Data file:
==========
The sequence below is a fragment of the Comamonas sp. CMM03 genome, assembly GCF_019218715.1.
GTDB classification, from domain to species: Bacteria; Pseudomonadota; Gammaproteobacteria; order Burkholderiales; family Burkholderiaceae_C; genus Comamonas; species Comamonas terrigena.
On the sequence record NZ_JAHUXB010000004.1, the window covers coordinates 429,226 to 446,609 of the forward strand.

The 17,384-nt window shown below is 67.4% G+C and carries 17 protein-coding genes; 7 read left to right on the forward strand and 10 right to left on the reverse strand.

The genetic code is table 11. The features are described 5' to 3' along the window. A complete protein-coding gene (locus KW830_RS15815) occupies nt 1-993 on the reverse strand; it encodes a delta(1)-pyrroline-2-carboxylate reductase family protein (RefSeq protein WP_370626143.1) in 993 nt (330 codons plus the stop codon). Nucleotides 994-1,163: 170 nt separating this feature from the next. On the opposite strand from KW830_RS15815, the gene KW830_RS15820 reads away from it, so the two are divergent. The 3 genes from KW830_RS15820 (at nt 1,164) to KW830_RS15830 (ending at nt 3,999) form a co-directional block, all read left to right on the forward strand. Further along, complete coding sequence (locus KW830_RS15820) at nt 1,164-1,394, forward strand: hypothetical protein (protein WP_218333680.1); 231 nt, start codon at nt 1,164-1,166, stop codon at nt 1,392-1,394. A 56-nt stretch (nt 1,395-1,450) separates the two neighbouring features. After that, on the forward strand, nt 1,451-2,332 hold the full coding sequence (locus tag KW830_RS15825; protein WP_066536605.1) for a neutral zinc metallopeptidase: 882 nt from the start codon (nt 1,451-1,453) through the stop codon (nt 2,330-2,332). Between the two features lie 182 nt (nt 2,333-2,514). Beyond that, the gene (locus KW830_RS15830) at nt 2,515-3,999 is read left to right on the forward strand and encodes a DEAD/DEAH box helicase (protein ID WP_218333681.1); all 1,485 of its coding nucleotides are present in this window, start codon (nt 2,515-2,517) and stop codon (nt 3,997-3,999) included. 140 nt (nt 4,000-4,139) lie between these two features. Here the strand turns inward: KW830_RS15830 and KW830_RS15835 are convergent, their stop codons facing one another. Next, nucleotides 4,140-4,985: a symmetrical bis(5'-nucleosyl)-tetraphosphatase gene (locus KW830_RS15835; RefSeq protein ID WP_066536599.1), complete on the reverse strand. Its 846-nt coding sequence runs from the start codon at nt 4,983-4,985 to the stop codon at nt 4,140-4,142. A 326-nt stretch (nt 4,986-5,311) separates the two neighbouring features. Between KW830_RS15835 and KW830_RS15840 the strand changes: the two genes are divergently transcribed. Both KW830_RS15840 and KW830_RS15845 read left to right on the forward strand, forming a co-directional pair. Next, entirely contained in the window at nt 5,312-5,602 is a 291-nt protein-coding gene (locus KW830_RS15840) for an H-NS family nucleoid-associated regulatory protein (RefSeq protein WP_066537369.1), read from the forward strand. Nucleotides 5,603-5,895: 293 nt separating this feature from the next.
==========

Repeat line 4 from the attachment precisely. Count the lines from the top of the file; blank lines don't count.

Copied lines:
The 17,384-nt window shown below is 67.4% G+C and carries 17 protein-coding genes; 7 read left to right on the forward strand and 10 right to left on the reverse strand.